What AHCA’s failure means for physicians

March 27, 2017

While Republicans have pulled the American Health Care Act (AHCA) after failing to gather enough support for its passage, physicians can expect little to change-for now.

While Republicans have pulled the American Health Care Act (AHCA) after failing to gather enough support for its passage, physicians can expect little to change-for now. But experts say watching what the Trump Administration does next will determine how healthcare might be affected.

 

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“President Trump has said he will let it die of its own weight, but it appears he might be willing to help it along to its demise,” says Julius Hobson Jr., a healthcare lobbyist with the Washington D.C. office of national law firm Polsinelli. Hobson has more than 40 years of experience working in and with the federal government, and is a former lobbyist for the American Medical Association.

Julius Hobson Jr.

But any administrative actions that Trump or Secretary of Health and Human Services Tom Price take to hobble the ACA can be challenged by individuals or class action suits to force them to implement the law, says Hobson. The Republican-controlled Congress may try to take actions in the appropriations bill that funds government operations, but that can be filibustered in the Senate, limiting what actions may be possible.

 

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The survival of the ACA may not be determined until this fall, when private insurers start making decisions whether to continue selling insurance in the various state exchanges. “Doctors ought to be concerned about patients who may end up with no insurance but are not poor enough for Medicaid if the ACA goes away,” says Hobson. “Will the ACA collapse on its own? No. The only way a law collapses is if someone helps it along. It remains to be seen whether the Trump Administration will attempt to do that.”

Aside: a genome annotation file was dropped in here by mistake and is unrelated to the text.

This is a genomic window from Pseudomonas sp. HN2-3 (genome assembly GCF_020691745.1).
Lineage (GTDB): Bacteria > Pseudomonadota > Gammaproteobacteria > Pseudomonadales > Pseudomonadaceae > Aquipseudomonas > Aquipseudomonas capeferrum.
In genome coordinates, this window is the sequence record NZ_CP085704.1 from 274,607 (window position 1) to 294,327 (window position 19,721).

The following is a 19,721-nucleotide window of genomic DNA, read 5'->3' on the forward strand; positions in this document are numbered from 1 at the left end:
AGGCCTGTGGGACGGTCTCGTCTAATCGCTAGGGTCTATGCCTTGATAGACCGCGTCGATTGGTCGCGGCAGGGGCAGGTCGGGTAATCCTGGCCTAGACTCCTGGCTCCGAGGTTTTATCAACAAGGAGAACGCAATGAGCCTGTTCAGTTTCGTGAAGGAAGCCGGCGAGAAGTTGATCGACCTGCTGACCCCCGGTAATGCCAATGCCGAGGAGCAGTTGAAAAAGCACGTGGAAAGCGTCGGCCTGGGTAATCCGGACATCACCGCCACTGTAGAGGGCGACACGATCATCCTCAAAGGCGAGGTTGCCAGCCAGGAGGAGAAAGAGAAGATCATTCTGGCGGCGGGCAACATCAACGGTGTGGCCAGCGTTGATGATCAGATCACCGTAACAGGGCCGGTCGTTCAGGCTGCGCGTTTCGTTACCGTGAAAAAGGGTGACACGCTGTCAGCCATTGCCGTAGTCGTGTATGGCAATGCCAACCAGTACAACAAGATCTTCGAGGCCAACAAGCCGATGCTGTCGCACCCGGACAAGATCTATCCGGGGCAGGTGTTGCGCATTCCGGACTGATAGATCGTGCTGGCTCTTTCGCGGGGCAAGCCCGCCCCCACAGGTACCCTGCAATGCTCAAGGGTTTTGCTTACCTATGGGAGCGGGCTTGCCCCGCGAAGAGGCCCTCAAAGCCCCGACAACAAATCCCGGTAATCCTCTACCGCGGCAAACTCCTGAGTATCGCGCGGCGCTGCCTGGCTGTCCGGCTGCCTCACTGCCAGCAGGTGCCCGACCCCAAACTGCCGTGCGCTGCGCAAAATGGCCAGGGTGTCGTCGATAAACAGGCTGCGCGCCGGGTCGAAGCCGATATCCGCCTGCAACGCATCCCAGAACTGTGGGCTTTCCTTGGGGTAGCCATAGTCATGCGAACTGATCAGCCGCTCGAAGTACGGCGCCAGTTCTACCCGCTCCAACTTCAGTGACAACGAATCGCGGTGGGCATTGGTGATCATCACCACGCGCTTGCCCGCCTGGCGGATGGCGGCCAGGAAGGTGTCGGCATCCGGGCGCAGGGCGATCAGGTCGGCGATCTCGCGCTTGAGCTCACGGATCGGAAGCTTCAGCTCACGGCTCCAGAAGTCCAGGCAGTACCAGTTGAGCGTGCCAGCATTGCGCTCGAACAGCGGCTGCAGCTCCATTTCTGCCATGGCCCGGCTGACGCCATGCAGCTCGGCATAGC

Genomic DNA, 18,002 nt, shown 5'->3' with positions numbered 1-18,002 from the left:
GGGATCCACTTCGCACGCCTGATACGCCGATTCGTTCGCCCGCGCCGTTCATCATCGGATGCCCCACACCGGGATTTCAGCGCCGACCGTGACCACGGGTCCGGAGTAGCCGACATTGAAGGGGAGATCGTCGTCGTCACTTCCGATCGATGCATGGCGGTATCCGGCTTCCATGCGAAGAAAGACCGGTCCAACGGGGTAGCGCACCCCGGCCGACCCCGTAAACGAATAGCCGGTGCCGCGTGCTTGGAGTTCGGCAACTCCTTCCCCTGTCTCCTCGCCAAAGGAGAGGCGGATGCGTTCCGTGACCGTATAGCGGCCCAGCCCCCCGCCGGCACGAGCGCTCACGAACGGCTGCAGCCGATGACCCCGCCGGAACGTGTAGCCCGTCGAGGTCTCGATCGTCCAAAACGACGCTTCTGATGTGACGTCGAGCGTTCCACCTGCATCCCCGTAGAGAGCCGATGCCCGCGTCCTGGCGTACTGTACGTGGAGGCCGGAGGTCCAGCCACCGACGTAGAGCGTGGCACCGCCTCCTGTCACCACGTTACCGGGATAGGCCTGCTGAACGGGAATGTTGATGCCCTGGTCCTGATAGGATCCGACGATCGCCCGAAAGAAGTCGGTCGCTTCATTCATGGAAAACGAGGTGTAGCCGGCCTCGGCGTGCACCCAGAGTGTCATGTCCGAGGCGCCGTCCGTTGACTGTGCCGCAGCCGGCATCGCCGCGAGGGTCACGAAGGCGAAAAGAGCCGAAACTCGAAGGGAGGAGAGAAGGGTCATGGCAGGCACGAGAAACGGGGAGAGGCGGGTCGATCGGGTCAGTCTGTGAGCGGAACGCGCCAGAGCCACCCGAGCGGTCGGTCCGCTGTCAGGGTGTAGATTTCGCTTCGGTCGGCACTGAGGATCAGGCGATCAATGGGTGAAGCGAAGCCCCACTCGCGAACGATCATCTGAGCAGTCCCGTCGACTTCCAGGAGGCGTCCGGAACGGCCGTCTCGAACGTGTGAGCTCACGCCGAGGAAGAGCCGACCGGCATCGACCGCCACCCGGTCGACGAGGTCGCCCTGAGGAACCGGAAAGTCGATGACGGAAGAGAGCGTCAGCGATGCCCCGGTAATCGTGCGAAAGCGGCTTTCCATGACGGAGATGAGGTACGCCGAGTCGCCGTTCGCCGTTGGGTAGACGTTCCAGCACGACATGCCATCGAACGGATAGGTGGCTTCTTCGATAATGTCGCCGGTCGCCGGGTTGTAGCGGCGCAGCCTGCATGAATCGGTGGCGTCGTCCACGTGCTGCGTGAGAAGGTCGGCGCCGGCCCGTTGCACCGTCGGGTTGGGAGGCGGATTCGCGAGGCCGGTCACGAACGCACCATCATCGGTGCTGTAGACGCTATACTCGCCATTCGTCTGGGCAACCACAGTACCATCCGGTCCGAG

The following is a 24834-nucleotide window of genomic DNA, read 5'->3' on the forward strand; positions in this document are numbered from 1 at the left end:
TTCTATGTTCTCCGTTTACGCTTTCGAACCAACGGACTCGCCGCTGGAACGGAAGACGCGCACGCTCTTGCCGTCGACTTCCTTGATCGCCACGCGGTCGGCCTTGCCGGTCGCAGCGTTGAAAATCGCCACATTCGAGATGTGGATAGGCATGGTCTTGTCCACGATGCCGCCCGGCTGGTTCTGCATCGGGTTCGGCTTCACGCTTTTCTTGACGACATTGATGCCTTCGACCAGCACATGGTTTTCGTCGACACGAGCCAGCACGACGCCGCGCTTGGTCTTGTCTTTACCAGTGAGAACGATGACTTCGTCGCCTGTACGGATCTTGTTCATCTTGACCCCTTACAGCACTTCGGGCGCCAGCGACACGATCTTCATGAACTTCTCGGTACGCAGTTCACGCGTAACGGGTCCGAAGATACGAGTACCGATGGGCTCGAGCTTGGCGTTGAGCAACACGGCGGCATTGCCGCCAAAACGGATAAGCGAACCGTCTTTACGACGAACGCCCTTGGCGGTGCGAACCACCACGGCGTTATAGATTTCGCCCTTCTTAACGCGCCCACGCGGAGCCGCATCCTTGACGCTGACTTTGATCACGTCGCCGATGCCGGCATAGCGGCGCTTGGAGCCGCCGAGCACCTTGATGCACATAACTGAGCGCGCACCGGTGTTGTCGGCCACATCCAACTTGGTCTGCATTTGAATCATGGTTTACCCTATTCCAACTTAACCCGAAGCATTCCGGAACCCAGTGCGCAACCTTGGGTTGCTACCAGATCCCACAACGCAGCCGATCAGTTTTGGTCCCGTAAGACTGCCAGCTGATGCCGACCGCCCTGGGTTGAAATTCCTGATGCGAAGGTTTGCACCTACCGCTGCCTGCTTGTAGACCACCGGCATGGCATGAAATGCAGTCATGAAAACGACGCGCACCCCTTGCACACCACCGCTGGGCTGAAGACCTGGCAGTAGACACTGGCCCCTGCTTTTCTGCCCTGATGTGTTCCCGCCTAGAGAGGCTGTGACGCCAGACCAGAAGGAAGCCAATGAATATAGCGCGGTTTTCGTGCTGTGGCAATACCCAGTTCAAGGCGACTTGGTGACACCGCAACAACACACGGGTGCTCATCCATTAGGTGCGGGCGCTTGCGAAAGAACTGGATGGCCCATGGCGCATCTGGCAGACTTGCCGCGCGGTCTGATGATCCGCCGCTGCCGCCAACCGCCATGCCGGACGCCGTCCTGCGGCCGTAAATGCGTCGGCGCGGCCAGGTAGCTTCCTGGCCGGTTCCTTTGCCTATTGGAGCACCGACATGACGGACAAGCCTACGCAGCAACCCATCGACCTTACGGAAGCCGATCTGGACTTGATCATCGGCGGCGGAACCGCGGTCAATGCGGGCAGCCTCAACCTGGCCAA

Next: The future of healthcare reform remains cloudy

 

The future of healthcare reform remains cloudy, with conflicting messages coming from the White House. President Trump indicated after the bill was pulled Friday that he was moving on, but tweeted over the weekend, “ObamaCare will explode and we will all get together and piece together a great healthcare plan for the people. Do not worry!”

 

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And Rep. Phil Roe, MD, (R-Tennessee), co-chair of the House GOP Doctors Caucus, issued a statement that read in part: “Our work to protect patients from the failures of Obamacare will continue. With one-third of the counties in the first district [of Tennessee] left with no options for healthcare coverage in 2018 under Obamacare, and with double-digit premium increases year after year, this is the beginning of the debate, not the end.”

Hobson says physicians can probably expect to hear more about healthcare reform in the coming months. “The funny thing about this process is that it’s not over until the fat lady sings, and in politics, there is no fat lady. The withdrawal of the bill is more of a setback than a failure. It is up to Speaker [Paul] Ryan and the administration as to whether or not they want to pursue something like the AHCA again.”